One of the essays I had my students read this semester in my C. S. Lewis course was “Modern Man and His Categories of Thought.” It’s probably one of Lewis’s most overlooked essays. The first time I read it, I wanted to be sure students were exposed to it.
In it, Lewis takes aim at the presuppositions that modern men take for granted and then shows why they have accepted unsound reasoning. Modern men have assumed, without thinking it through clearly, many ideas from what Lewis would call pseudo-science.
Here’s an example:
To the modern man it seems simply natural that an ordered cosmos should emerge from chaos, that life should come out of the inanimate, reason out of instinct, civilization out of savagery, virtue out of animalism.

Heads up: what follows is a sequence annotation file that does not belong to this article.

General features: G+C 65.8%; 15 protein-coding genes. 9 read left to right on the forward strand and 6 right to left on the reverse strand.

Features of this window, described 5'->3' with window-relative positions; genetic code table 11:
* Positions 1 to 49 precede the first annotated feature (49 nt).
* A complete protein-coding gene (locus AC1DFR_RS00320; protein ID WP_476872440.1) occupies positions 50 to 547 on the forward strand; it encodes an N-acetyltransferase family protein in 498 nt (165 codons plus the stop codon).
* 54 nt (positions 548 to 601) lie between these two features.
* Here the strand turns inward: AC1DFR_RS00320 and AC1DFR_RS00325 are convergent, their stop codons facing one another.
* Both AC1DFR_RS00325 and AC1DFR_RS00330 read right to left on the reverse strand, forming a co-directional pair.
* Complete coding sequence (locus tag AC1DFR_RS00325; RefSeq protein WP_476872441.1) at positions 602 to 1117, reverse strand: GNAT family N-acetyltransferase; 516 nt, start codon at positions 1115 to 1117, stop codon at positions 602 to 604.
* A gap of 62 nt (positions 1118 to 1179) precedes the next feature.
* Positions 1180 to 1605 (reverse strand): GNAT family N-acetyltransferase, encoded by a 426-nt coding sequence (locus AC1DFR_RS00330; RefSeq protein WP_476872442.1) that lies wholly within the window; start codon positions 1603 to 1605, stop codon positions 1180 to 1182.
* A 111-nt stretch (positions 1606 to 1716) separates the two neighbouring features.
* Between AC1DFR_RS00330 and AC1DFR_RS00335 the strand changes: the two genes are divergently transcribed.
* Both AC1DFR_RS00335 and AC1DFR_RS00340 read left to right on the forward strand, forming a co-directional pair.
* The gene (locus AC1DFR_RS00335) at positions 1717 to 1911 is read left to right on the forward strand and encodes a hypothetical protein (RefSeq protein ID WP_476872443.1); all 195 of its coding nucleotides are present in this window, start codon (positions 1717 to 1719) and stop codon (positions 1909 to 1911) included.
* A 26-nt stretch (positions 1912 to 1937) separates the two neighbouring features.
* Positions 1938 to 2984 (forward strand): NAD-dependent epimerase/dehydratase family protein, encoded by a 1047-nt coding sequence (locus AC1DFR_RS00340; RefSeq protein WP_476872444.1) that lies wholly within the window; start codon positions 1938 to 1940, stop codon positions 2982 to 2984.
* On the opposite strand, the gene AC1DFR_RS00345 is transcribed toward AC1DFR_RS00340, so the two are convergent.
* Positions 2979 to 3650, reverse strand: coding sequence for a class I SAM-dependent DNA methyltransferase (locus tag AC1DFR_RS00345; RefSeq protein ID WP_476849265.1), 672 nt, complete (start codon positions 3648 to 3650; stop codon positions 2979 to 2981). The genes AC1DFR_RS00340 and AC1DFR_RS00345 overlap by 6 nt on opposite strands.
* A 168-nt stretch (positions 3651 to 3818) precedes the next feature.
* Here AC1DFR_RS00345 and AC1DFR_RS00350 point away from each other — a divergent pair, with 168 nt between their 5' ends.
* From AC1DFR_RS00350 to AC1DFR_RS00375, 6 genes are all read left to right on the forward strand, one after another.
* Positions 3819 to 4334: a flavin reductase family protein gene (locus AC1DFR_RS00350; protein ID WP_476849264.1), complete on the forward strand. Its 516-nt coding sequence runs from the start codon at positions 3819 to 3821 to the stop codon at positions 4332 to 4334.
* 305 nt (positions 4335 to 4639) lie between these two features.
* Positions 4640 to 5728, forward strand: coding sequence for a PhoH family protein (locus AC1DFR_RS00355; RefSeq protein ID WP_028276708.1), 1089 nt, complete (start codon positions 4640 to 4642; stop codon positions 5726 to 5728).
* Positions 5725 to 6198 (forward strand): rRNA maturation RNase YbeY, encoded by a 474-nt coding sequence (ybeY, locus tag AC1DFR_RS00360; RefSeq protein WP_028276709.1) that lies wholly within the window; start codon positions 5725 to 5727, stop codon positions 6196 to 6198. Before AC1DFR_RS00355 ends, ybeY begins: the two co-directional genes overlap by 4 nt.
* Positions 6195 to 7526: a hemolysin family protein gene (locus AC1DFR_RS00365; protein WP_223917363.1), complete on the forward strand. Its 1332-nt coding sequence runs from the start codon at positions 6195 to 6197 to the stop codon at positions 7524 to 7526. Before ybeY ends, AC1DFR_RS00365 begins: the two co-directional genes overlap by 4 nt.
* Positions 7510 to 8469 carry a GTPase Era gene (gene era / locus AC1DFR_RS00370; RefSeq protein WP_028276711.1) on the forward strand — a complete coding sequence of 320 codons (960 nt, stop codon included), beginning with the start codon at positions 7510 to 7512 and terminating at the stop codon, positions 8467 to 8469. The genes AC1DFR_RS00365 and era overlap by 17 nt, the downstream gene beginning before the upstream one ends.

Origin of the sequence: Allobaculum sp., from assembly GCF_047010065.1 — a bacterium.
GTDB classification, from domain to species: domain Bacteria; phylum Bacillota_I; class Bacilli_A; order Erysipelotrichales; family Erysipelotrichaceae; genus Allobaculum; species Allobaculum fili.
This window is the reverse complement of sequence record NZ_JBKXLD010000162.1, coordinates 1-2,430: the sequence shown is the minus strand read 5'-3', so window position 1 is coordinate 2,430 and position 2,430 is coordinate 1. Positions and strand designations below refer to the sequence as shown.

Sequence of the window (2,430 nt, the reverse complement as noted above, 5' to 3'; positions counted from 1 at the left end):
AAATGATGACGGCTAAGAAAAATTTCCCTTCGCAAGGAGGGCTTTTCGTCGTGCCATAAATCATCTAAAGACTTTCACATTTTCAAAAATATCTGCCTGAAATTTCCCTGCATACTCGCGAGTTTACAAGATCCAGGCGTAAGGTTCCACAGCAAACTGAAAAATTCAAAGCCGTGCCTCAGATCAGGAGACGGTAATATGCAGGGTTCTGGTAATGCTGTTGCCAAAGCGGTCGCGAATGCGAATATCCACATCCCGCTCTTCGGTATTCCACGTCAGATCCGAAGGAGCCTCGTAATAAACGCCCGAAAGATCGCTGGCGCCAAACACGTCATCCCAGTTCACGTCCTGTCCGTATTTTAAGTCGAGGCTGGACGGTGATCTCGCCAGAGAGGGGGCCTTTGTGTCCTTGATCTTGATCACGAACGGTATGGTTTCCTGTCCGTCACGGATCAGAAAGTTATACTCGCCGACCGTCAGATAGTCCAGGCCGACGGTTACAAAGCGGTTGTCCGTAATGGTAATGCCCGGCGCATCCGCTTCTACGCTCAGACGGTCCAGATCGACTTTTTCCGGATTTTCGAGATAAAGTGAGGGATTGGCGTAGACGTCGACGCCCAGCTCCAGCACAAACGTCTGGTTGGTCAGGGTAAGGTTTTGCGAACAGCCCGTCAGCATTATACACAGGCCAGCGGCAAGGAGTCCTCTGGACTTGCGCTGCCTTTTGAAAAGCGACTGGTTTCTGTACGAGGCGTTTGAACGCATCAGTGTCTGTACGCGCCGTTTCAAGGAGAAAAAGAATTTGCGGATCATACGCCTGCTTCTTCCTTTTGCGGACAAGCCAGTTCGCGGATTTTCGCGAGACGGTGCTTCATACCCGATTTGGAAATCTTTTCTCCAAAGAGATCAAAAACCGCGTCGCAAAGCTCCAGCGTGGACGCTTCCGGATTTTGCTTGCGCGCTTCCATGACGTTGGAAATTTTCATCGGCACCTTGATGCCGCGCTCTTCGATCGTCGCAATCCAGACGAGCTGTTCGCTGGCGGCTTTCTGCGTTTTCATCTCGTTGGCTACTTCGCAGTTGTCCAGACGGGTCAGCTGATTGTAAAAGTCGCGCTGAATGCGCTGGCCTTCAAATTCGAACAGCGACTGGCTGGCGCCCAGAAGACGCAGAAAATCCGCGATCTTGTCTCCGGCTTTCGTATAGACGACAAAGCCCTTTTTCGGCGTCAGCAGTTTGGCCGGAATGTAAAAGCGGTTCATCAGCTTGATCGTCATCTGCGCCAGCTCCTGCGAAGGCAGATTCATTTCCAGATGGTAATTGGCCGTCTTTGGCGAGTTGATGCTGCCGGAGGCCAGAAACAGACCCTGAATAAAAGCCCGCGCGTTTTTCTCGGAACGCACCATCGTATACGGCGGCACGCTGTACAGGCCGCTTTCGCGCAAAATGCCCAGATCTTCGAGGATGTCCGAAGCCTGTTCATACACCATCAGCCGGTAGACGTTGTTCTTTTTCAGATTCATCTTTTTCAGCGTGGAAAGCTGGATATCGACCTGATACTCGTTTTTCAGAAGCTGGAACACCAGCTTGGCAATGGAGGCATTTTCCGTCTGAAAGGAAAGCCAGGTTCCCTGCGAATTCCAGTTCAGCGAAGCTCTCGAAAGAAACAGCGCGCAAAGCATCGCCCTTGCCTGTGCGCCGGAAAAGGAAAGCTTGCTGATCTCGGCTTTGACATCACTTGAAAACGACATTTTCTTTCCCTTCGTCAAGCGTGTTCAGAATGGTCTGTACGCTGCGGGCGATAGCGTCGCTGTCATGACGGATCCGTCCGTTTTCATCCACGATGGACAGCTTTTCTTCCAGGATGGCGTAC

This idea is supported in his mind by a number of false analogies: the oak coming from the acorn, the man from the spermatozoon, the modern steamship from the primitive coracle.
So what’s the problem with these assumptions? Lewis calls on us to think more deeply:
The supplementary truth that every acorn was dropped by an oak, every spermatozoon derived from a man, and the first boat by something so much more complex than itself as a man of genius, is simply ignored.
The modern mind accepts as a formula for the universe in general the principle “Almost nothing may be expected to turn into almost everything” without noticing that the parts of the universe under our direct observation tell a quite different story.
Lewis has a way of telling that “quite different story” and making us rethink our assumptions.